Warley’s will of 1722 shows him to have been quite a wealthy landowner, and his bequests to his wife Deborah, who survived him by twelve years, included: a silver cup with a cover, a little silver cup, a silver porringer, a pair of silver sconces, a silver hand candlestick, her gold watch, a diamond ring, a pair of diamond earings, a peice of old gold … [and] … the use of … a silver ladel, a little silver tankard, two silver salts, six new silver spoons cyphered D.W. … the Silver Tea pott and two small silver salvers.

Several charitable bequests benefited Clare Hall in Cambridge, his birthplace of Elham in Kent, and some national organisations. His gifts to Witham did not fare well after his death. Funds left for bread for poor women were used to rebuild the steeple, whilst one of his successors borrowed the money which he gave for teaching the poor, and disappeared to Ireland with it during the 1780s. He asked that his papers should be burnt after his death, except for a special collection of sermons that had been given on public occasions, whose whereabouts is not now known. So the most enduring survival of his life in Witham is the epitaph on his tomb in the north aisle of the church’

“He was very diligent and constant in the discharge of his Archidiaconal and pastoral office; a great promoter of good works; witness this church, and the recovering 18£ per annum for 4 Almspeople, which had been lost near 80 years. He was ready to oblige every one in his Power, and willingly offended none; was always steady to the Principles and Interest of the Church, yet of so courteous a temper, as all parties respected him. He did, not only in his life do a great many good works, but left considerable Sums to several Charitys of divers kinds when he died, and lamented by most who knew him.[2]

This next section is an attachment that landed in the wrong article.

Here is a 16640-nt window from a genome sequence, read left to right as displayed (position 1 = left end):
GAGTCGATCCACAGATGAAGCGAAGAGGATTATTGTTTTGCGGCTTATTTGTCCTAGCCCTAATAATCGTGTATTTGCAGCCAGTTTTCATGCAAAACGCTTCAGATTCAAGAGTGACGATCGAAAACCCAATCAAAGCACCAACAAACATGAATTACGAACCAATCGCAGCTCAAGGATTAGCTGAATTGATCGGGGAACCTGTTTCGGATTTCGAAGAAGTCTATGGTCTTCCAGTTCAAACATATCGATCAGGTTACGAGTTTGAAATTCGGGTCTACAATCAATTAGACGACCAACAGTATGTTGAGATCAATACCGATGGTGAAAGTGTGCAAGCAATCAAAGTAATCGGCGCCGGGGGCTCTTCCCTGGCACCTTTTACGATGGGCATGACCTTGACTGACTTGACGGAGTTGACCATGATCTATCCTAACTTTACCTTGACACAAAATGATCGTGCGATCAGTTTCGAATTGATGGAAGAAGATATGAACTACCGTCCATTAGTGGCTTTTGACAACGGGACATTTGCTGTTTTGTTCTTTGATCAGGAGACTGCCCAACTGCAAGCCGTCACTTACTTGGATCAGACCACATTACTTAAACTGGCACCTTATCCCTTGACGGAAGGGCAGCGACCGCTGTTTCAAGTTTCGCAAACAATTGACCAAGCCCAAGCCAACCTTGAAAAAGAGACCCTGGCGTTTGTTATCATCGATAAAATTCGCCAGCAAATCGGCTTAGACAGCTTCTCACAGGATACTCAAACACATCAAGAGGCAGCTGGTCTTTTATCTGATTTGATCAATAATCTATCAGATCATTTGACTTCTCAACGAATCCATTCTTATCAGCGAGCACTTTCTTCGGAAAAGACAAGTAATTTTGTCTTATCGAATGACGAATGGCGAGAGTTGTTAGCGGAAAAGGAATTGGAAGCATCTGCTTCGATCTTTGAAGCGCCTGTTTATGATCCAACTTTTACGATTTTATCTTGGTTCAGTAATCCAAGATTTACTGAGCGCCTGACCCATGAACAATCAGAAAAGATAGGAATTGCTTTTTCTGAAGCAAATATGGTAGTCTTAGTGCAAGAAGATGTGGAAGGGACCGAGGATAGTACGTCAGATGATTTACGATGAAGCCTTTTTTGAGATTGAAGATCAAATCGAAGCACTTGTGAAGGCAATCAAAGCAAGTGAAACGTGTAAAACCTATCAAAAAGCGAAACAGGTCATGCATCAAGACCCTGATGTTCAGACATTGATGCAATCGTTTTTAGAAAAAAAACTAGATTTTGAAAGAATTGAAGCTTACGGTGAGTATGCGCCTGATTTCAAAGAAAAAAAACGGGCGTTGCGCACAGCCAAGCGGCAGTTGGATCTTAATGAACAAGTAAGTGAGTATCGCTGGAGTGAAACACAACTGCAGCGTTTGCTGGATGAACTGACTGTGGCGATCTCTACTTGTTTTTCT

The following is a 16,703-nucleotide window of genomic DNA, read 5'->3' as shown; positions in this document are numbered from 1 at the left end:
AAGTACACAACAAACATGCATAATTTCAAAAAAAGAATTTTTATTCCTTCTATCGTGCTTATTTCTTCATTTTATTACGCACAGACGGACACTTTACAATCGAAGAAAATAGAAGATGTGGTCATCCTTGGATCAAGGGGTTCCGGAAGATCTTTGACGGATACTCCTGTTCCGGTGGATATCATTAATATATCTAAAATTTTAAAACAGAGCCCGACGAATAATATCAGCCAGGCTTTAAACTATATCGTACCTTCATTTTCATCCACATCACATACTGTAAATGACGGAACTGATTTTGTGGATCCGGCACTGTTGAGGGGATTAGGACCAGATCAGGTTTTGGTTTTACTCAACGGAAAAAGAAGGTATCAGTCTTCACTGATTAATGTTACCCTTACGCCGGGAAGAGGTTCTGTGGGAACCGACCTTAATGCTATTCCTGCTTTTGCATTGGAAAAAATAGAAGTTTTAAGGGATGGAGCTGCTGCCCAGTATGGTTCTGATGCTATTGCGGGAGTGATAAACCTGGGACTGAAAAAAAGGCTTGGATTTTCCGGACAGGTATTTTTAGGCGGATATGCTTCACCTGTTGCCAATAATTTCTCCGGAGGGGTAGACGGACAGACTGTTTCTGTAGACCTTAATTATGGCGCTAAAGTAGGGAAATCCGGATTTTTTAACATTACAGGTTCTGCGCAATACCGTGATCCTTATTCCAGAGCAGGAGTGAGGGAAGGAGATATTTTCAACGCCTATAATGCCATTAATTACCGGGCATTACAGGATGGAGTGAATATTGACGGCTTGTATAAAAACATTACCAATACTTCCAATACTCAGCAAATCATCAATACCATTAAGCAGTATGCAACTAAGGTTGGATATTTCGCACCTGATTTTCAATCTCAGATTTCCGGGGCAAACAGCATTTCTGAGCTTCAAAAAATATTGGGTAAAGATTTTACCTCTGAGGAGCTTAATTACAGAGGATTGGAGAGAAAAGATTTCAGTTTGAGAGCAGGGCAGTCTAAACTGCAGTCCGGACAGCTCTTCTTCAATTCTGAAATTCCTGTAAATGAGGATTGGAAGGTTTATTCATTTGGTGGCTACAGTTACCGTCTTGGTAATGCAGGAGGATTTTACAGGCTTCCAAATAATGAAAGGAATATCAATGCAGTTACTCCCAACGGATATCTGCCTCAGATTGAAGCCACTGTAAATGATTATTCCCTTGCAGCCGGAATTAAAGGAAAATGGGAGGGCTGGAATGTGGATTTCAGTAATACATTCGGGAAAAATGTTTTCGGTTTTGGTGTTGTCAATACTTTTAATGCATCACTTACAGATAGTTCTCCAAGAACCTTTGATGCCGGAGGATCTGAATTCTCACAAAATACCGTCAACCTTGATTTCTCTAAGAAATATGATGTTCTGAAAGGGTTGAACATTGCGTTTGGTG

Other clergy and teachers [1660 onwards]

The teacher Thomas Ponder, probably a Cambridge graduate, and quite elderly, provided a steady presence in the parish during the constant changes before Warley’s arrival. His wife Priscilla was one of the Garrard family, whose wealth was starting to decline; she was the sister of nonconformist Robert Garrard(2). Ponder was authorised by the bishop in 1662 ‘to teach children and others in the Rudimentes of Grammar and such other English books as are lawfully allowed to be taught in the Realme of England’. In 1664 his was reported to be the town’s only licensed school, though there were other ‘private schooles taught by women’. He was also curate of the adjoining parish of Cressing. Nine Witham wills were witnessed and probably written by him between 1669 and 1678, many more than were witnessed by the vicars. He lived in a two-hearth house, but was recorded as a pauper in 1662 and again at his death in 1679, when no valuation was made of his goods, even though the parish register called him a ‘gentleman’. Two bequests made to him by his Witham relatives may in the circumstances have been acts of charity. His brother-in-law Robert Garrard(2) left him a ‘coat that is in John Skinner’s hands to be altered’, and his nephew John Ponder left him £10, some clothes, and two books by Laudian authors. His widow Priscilla seems to have fared rather better, perhaps with funds from her relatives, as she bought a house in Newland Street in 1687 (where no.20, ‘Tiptree Villa’, now stands). Her goods were worth £25 when she died in 1696. She left the house to her youngest daughter Elizabeth, together with a Bible. Elizabeth, then aged 30, was ‘not in her Right Sences’, so her brother was to supervise her property.[3]